From how you describe her mom, it seems to me like her mom is a high-powered, go-getter woman who succeeded because she placed this sort of pressure on herself. I don't think it'll be easy for her to learn that it's counterproductive to try to induce the same behavior in others through coercion, yelling, and threats.

Being left at home while the rest of the family goes on vacation sucks, as does the huge amount of required SAT-prep. I don't really know how you can help here, except to be sympathetic and to encourage your friend to stand up for herself (but I understand that could just cause more unpleasant conflict). What's silly is that she sounds like a great student and will almost certainly get in somewhere great, so all of this will most likely have a happy ending a year from now. But I know that's a long ways away.

Oh, and if you share this with your friend and she's inclined to listen to Stranger on the Internets: it REALLY doesn't matter where you go to college. And college admissions at the insanely competitive places is a crapshoot these days. Go easy on yourself.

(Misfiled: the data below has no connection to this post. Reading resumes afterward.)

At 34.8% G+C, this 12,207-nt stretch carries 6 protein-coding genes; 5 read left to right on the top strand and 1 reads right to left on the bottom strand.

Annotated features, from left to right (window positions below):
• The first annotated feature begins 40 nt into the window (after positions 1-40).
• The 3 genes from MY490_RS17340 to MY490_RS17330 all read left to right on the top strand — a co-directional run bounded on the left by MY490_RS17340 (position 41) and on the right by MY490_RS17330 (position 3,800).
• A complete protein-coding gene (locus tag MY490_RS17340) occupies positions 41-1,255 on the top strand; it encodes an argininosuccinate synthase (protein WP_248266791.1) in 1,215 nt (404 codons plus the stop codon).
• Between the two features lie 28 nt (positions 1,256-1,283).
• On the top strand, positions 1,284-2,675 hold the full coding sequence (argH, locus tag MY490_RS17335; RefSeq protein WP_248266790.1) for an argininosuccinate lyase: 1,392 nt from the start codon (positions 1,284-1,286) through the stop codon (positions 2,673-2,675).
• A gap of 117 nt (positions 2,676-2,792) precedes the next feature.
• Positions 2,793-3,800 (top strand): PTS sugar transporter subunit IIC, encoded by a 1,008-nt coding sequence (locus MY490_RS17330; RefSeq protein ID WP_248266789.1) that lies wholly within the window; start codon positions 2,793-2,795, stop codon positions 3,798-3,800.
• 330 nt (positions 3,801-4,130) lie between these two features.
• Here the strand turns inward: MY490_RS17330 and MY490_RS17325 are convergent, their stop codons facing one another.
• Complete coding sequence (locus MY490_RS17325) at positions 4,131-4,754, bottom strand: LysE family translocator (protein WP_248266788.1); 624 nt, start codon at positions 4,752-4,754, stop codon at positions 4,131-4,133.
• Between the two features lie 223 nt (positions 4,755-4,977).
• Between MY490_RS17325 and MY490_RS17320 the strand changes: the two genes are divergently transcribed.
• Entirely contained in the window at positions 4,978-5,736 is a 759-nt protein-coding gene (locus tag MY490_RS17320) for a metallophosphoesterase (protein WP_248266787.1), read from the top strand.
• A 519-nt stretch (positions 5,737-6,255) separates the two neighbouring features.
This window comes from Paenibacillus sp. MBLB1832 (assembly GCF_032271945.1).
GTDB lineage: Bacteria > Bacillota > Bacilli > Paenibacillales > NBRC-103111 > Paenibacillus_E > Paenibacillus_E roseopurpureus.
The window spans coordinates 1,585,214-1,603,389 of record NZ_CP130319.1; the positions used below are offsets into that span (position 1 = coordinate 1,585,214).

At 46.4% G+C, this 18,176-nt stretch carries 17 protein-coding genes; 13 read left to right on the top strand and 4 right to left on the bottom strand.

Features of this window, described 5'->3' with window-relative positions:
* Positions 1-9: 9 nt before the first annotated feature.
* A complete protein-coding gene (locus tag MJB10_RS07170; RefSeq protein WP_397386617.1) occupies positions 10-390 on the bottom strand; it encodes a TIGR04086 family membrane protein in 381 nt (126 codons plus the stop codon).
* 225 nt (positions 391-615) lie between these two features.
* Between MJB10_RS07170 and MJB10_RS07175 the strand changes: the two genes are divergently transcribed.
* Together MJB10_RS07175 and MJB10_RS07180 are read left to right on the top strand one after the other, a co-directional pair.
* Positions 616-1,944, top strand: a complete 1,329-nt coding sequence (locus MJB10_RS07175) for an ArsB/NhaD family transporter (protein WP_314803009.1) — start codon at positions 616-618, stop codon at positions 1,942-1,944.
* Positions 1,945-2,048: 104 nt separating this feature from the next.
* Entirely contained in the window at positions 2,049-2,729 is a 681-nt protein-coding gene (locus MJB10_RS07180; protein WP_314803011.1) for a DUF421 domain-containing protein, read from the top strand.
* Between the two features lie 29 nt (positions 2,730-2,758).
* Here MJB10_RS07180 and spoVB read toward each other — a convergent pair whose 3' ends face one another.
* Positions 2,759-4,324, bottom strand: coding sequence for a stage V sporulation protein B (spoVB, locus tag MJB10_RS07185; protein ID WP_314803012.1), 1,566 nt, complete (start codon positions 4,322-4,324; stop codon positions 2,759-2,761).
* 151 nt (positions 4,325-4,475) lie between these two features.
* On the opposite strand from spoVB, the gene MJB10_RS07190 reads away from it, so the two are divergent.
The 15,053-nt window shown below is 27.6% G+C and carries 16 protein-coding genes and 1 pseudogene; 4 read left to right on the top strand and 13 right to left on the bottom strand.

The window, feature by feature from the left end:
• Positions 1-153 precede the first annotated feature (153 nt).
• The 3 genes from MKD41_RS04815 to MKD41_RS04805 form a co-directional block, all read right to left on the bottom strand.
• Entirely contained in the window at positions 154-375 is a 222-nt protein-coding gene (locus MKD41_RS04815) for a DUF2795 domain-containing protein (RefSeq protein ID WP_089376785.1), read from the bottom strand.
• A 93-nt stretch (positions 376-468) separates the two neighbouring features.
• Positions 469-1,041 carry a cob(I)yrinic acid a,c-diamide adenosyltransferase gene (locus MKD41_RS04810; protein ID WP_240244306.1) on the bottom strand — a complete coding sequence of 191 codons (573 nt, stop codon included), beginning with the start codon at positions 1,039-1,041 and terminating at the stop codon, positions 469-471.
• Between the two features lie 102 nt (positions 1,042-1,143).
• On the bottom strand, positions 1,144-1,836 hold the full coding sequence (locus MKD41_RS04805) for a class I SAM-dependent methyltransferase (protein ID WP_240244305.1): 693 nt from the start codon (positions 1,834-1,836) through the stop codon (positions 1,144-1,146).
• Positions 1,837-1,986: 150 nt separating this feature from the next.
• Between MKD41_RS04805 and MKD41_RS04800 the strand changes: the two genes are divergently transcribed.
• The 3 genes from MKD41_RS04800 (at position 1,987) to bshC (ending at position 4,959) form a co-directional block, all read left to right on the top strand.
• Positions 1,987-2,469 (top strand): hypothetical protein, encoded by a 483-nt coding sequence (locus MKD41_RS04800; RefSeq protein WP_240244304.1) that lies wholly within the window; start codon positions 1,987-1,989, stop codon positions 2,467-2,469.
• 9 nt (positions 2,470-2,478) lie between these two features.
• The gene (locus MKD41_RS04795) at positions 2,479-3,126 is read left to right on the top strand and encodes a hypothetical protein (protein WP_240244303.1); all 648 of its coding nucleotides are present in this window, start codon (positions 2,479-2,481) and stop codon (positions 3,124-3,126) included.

posted by ms.codex at 11:18 PM on December 8, 2009 [1 favorite]

quite literally threatened divorce when her dad suggested family therapy a few years back.

Family therapy.

Would it actually have killed you to bother reading the question before rushing in with "Therapy!" as the answer?

Poster, if the friend's father went to a public university and her mother still can't see that good things can happen for people who do, then it seems to me she's no different to a dad who can't leave his son to enjoy sport (he has to be the next Dan Carter!) or music (she must be the next Britney Spears!) without it turning into a life-by-proxy. In fact, contrary to ms.codex, I don't think that

so all of this will most likely have a happy ending a year from now.

...I suspect this will then turn into fights over performance at the next level of education, degree chosen, major chosen, internships, firms worked for, and so on.

If friend's mother isn't willing to address her own issues, or those around how she choses to deal with the family, then friend is either have to buckle under and hope things improve if she moves out for uni (for example), or lay down an Ultimatum. Like, "fine, you can't make me pass. Either chill the fuck out or I will blow my SATs deliberately."
posted by rodgerd at 11:39 PM on December 8, 2009 [1 favorite]